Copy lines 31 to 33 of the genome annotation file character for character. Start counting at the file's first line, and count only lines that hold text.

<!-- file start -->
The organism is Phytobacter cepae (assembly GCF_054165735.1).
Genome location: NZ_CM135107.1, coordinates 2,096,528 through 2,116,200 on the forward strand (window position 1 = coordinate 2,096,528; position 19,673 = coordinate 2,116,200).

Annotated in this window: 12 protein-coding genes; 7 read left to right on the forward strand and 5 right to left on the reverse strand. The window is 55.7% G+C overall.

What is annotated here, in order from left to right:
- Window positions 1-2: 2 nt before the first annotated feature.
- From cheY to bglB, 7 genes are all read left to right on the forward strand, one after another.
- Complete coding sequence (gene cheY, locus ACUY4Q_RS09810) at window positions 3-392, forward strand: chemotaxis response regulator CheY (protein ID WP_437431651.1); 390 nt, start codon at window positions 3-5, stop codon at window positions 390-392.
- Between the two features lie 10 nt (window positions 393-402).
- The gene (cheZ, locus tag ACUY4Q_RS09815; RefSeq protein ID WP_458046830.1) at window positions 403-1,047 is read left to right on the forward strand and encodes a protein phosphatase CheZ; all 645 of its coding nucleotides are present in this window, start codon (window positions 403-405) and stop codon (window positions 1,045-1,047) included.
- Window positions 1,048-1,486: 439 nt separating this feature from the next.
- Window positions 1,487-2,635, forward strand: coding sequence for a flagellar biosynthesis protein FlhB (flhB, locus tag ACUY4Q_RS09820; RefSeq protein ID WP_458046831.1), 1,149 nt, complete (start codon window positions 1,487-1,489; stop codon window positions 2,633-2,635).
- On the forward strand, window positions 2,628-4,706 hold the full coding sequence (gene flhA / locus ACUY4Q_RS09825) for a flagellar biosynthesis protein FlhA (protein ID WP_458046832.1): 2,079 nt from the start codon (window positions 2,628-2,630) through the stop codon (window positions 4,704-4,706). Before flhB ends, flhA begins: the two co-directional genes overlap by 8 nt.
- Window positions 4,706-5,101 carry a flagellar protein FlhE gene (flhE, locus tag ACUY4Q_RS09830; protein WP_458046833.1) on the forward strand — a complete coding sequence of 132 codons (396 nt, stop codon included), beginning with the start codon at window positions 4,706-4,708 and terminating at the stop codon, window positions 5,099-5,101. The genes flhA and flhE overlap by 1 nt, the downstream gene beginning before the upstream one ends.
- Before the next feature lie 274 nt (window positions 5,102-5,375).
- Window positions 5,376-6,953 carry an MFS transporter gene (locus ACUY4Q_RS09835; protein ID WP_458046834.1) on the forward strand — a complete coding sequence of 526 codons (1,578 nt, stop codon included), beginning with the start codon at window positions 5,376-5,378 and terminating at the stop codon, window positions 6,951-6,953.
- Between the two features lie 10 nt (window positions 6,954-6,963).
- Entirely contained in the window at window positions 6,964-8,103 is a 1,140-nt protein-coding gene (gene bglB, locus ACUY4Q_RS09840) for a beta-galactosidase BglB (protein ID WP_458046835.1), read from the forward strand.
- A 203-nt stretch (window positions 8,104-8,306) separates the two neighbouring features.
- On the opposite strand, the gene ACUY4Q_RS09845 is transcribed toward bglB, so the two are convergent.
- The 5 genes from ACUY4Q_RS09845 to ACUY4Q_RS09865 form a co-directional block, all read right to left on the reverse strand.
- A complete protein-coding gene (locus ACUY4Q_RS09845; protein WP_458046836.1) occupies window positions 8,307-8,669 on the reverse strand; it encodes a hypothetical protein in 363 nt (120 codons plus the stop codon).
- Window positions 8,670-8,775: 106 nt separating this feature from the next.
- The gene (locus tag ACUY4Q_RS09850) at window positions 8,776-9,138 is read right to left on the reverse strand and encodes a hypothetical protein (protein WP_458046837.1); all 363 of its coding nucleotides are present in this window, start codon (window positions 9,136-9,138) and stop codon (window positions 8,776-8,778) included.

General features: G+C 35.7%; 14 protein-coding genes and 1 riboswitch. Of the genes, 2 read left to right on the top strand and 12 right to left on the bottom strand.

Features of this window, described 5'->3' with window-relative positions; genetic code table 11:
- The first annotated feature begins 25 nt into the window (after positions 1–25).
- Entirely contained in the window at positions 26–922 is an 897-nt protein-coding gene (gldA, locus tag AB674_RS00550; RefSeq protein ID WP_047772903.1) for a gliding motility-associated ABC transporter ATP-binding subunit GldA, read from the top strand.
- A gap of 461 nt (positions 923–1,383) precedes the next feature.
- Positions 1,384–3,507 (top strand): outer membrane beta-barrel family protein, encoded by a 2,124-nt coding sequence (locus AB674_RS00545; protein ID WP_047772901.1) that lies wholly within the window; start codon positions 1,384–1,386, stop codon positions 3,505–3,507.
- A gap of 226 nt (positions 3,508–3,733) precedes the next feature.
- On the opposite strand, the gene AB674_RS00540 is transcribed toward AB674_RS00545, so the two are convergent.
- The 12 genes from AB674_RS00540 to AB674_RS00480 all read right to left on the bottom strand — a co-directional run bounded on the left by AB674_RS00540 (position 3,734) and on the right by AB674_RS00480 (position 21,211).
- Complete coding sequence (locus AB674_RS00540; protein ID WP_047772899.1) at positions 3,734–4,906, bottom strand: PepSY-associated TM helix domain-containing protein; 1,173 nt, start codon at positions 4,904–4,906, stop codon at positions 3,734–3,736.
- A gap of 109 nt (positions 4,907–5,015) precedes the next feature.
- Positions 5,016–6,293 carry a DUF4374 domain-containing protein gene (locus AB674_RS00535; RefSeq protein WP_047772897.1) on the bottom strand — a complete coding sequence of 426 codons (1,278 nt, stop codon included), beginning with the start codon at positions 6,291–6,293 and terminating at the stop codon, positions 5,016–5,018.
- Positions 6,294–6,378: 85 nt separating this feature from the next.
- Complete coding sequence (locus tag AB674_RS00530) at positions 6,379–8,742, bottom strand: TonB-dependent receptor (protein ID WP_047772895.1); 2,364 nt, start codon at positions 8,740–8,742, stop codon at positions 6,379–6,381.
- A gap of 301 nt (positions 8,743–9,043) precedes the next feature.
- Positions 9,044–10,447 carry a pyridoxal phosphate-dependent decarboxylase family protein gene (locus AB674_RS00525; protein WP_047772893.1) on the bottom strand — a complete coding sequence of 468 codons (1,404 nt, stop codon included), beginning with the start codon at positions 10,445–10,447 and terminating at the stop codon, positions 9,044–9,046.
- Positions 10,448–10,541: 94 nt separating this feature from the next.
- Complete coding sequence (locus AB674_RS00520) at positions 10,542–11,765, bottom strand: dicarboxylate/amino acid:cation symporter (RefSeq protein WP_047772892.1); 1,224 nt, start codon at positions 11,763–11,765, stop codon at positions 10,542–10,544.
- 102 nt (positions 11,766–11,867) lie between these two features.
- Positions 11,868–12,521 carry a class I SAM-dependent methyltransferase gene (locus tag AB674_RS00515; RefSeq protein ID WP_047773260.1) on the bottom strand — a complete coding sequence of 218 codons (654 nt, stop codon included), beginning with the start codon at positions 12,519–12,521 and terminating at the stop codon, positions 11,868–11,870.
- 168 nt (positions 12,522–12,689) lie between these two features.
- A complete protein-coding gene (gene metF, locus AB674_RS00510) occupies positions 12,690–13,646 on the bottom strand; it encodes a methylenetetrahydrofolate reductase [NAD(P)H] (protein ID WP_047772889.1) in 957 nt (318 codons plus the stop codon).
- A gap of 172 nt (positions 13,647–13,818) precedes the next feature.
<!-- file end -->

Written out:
- On the opposite strand, the gene AB674_RS00540 is transcribed toward AB674_RS00545, so the two are convergent.
- The 12 genes from AB674_RS00540 to AB674_RS00480 all read right to left on the bottom strand — a co-directional run bounded on the left by AB674_RS00540 (position 3,734) and on the right by AB674_RS00480 (position 21,211).
- Complete coding sequence (locus AB674_RS00540; protein ID WP_047772899.1) at positions 3,734–4,906, bottom strand: PepSY-associated TM helix domain-containing protein; 1,173 nt, start codon at positions 4,904–4,906, stop codon at positions 3,734–3,736.